The most anticipated story of 2013 has finally reached its endgame: Ross Brawn will leave the Mercedes F1 team on December 31st, it was announced today. The news comes as no real surprise, as it was foreshadowed a few weeks ago in press reports. Brawn had made his decision at the time, but had requested that the announcement come after the season had ended.
It ended well and Brawn can sign off having lifted Mercedes to second in the constructors’ championship, a significant achievement, given where they were in 2010-12.
Now they have a platform to challenge the Red Bull hegemony and with the hybrid powertrain they have built and the team of chassis engineers they have assembled, a championship challenge is there to be made.
But Brawn won’t be part of it. He and the team could not agree on a role for him which gave him the status as reference point which he wanted. He was not interested in being an wise old counsellor, he wanted to run the show and the new management group of Toto Wolff and Niki Lauda did not see eye to eye with him on that.
He was given the chance to make the decision and it has been presented that way, but all along it has had the feeling that a new broom was passing through and he wasn’t going to be able to stay in a position of control any more.
Paddy Lowe has big shoes to fill, but he’s a highly intelligent, experienced and ambitious man. He’s moving up to a different kind of role now, as Brawn did when he started with Honda in 2008, and there will be some adaptation.
The key for him will be the support of central figures in the team like Sporting Director Ron Meadows, engineering chiefs like Aldo Costa and Bob Bell as he gets to grips with his new role. Mercedes have some very good people and a much clearer management structure than McLaren, Lowe’s former employer, so it’s clear that the buck stops with him.
It is not known where Brawn’s future in Formula One lies, with a role in the FIA or a move to another team still possible options. Brawn has not been approached yet by the FIA. The feeling is that he has not been particularly active in looking for the next move; that he will bide his time, take half a season off and see how the landscape looks in 2014 when the cars built to the new rules go racing and then decide whether he has more another big challenge in him. He says he’s too young to be a grandad and that he likes the idea of racing, but the right role will be essential. The only viable options would be McLaren – but that would require a shareholder revolt – and Ferrari, but they have a new structure with James Allison and will want to give that a chance to mature.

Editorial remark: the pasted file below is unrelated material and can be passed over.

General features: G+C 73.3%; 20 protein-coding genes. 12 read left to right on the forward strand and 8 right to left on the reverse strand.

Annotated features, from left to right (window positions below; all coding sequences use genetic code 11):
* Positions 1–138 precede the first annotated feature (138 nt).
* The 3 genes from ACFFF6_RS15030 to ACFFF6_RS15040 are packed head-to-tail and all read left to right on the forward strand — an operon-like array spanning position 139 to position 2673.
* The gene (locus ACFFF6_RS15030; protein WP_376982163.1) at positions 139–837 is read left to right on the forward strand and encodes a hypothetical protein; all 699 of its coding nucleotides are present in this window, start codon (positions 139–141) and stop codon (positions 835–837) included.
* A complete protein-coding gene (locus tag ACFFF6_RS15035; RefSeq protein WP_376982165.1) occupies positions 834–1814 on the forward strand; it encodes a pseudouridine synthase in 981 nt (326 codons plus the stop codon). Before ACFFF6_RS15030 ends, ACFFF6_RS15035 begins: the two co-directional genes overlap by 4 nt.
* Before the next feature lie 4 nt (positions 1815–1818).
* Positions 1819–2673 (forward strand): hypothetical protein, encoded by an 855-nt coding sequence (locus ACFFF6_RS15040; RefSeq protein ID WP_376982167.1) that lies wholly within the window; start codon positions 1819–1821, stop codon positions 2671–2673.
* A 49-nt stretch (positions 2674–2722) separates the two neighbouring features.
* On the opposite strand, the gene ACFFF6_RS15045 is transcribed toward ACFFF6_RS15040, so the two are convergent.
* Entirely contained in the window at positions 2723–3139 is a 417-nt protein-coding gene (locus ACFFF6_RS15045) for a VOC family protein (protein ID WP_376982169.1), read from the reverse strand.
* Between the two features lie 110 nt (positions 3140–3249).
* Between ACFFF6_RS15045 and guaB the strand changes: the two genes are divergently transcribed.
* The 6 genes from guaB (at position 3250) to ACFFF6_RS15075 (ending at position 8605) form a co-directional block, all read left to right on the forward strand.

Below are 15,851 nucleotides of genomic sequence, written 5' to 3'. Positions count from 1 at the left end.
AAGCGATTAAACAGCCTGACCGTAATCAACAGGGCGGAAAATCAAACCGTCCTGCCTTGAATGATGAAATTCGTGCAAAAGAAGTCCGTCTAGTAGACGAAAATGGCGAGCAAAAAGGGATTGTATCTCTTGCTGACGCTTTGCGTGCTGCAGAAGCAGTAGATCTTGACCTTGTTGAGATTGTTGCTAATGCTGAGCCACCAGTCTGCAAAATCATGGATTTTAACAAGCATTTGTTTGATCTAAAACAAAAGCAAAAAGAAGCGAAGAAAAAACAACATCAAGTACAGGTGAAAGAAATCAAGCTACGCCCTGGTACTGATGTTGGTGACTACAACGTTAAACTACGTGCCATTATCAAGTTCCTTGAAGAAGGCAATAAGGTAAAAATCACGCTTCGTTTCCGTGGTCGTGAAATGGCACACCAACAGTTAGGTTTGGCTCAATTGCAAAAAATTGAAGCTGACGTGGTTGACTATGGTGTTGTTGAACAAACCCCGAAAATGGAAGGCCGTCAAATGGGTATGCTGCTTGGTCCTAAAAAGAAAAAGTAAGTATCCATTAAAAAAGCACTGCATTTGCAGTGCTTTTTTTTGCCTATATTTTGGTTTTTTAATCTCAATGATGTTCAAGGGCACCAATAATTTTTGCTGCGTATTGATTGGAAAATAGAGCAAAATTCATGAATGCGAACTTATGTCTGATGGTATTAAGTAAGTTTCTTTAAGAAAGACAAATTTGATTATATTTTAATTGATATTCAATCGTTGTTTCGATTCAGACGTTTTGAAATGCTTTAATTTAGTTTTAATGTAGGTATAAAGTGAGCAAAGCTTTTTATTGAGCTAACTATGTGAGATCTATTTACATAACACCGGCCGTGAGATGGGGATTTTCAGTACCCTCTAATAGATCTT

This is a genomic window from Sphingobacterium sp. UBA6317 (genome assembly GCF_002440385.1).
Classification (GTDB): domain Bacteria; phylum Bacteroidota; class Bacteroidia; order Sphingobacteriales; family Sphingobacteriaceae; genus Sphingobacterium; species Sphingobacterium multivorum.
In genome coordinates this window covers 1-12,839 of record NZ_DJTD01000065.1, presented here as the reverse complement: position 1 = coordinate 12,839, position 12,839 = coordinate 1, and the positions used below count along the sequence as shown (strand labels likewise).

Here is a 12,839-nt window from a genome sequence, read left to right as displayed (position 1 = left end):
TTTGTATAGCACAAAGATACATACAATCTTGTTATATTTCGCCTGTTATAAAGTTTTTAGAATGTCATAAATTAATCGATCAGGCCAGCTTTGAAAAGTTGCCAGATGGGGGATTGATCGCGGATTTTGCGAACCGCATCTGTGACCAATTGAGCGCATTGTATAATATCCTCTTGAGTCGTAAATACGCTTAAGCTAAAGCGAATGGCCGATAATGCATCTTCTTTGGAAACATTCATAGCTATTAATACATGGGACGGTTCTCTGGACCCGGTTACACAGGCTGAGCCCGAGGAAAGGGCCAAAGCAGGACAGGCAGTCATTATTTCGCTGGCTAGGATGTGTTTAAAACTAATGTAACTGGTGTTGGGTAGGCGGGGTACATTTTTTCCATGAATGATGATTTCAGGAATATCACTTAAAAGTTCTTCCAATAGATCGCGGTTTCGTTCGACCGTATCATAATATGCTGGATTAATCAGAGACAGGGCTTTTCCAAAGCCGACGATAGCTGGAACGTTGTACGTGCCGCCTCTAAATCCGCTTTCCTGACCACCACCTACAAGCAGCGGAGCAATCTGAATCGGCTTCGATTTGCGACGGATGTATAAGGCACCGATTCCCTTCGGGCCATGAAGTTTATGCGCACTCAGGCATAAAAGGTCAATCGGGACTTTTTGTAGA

Lowe will take control of the technical side of the Mercedes team and Toto Wolff will lead the business side. They have both been able to spectate on Brawn’s leadership style and see the way that he has helped turn the team around from its difficult days of 2007 and 2008, through the Brawn GP wonder year, to Mercedes ownership.
The move has been expected since January, when news broke of Lowe joining the team, which Brawn did not appear to have been in control of. Leaks in the media throughout the season have further cemented the suspicion that Brawn was nearing the end of his career at the team.
Next year brings a host of fresh challenges to the F1 teams and ones that require dedication to a long-term project. Therefore, it gave the opportunity for a smooth hand-over between the senior management.
The 59-year old has achieved all he can in this sport, the only engineering boss to win races with four different teams, even taking a team under his own name to a double World Championship, which had only been done before with Sir Jack Brabham and Sir Frank Williams.
Any sighting of him in a new role in the coming years will be a sign of his passion – more than necessity. He is a very wealthy man, having sold Brawn GP to Mercedes for €123 million, as well as earning very well at Ferrari for 10 years.
“The most important consideration in my decision to step down from the role as team principal was to ensure that the timing was right for the team in order to ensure its future success,” said Brawn.
“The succession planning process that we have implemented during this year means we are now ready to conduct the transition from my current responsibilities to a new leadership team composed of Toto and Paddy.”
Mercedes’ non-executive chairman, Niki Lauda, admits that he tried to keep Brawn at the team, but says you cannot hold someone back when they have made a decision.
“We have had long discussions with Ross about how he could continue with the team but it is a basic fact that you cannot hold somebody back when they have chose to move on,” Lauda said.
“Toto and Paddy are the right people to lead our team in 2014 and beyond.”